Earlier this month, Google announced its "Mail Goggles" feature for Gmail users who have a habit of sending out emotionally charged emails without first considering the consequences. That was followed up by this week by giving Gmail users the ability to send canned responses based on a set of custom-created filters. So what will Gmail engineers conjure up next?
If you answered 'emoticons,' go ahead and give yourself a happy face. Users can now select from nearly 160 animated and static emoticons, ranging from two block-headed faces giving each other a smooch (aww) to a stinking pile of crap with flies swirling around (aww schnap!).
"The black-and-white days of text-based emails have had their day," Darren Lewis, Gmail engineer, said in a blog post. "Following the evolutionary path blazed by colored labels, we present, in all their technicolor glory, emoticons in your mail."
Notebook manufacturers might be finding it difficult to separate themselves from the competition in what has become an extremely crowded netbook market. It's gotten to the point where we can recite a netbook press release without having ever read it - Atom processor, solid-state drive (SSD) or hard drive, 1GB of RAM, Windows XP or Linux, and so forth. So how do you stand out from the crowd?
If you're MSI, you release a new BIOS that offers overclocking controls. With the v1.09 BIOS released this week, Wind owners can push their Wind netbook's Atom N270 processor in increments of 8 percent, 15 percent, and 24 percent over the stock speed. As is always the case with overclocking, you'll have to analyze the risk-to-reward ratio, and according to ElectricVagabond.com, the reward of a 24 percent overclock can equate to as much as a 30 percent increase in performance.
Anyone Wind owners plan on playing with the new BIOS? Hit the jump and give us your impression.
Redmond usually releases security patches once a month, on Patch Tuesday, but Microsoft's security experts are worried enough about a newly reported vulnerability in the Server service to post an "out-of-band" security update, MS08-067, yesterday for all versions of Windows from Windows 2000 SP4 through Windows Server 2008 and Windows 7 pre-beta. Microsoft hasn't issued a security update between Patch Tuesday releases since April 2007, so this is a significant security issue.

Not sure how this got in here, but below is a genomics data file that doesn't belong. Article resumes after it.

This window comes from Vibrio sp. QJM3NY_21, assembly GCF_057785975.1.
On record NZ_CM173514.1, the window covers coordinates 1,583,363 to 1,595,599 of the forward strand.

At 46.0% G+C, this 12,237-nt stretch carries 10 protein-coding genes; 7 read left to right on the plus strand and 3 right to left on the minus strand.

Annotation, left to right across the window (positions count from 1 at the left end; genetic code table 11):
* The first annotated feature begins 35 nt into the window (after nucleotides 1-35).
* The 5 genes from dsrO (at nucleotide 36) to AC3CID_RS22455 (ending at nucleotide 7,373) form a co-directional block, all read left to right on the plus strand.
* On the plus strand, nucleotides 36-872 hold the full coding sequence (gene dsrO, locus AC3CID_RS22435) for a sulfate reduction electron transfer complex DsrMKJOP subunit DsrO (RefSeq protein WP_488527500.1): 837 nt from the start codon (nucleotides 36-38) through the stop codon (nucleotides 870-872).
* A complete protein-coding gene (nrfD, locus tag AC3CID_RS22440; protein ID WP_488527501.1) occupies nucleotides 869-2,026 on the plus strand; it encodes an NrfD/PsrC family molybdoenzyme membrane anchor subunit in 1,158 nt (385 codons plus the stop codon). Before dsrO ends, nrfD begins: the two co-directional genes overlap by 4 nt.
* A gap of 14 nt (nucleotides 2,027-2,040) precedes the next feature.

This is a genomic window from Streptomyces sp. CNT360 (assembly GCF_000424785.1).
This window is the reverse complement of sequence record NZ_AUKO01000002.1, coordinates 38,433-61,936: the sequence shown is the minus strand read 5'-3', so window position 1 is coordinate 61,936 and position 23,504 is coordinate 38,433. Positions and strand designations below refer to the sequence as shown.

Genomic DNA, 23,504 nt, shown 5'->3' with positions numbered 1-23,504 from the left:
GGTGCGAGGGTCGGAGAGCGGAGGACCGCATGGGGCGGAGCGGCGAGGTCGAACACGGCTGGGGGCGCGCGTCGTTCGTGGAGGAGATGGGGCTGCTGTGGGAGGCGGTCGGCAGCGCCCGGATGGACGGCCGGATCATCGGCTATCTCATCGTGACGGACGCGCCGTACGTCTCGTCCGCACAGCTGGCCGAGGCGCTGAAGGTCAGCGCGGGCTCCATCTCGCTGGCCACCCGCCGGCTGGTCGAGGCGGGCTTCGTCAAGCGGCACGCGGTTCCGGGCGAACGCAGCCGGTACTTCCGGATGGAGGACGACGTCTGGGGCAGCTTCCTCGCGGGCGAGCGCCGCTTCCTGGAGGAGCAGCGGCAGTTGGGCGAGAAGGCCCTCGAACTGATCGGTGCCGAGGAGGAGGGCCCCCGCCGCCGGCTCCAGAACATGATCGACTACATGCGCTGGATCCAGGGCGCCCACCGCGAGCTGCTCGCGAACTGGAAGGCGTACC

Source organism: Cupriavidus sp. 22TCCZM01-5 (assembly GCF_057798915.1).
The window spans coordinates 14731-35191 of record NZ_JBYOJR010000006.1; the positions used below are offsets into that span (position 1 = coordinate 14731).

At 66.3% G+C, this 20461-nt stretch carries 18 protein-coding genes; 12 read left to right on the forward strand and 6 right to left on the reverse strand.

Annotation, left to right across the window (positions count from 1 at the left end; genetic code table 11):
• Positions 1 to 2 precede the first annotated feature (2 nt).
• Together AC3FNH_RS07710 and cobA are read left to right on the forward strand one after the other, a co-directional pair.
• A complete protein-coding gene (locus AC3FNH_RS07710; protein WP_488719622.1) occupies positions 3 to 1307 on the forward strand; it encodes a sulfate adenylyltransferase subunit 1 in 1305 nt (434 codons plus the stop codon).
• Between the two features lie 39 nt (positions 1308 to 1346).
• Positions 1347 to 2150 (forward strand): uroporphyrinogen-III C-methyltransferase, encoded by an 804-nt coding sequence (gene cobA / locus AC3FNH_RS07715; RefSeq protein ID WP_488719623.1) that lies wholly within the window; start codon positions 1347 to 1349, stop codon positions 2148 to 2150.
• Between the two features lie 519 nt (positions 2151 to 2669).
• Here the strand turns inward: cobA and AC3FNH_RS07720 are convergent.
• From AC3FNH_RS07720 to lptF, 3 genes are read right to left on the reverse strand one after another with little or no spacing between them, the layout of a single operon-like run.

Although all supported versions of Windows are vulnerable, Windows 2000 SP4, Windows XP, and Windows Server 2003 versions are especially vulnerable to this flaw, which can permit remote code execution via a specially crafted RFC request.
To find out what makes this vulnerability so critical, and to learn how to get the update, join us after the jump.
Having a tough time waiting for Intel's Core i7 platform to finally reach retail shelves? While power users patiently wait for next generation components to emerge, Evga has offered up an early look at its upcoming X58 SLI FTW motherboard.
"Evga is proud to show a sneak peek of a new motherboard based on the Intel X58 Express Chipset, supporting the upcoming Intel Core i7 processor," Evga wrote in in a statement. "The Evga X58 SLI FTW motherboard will feature 6 DIMMs of triple channel DDR3 memory, and a board layout optimized for the enthusiast including 2-way and 3-way SLI support."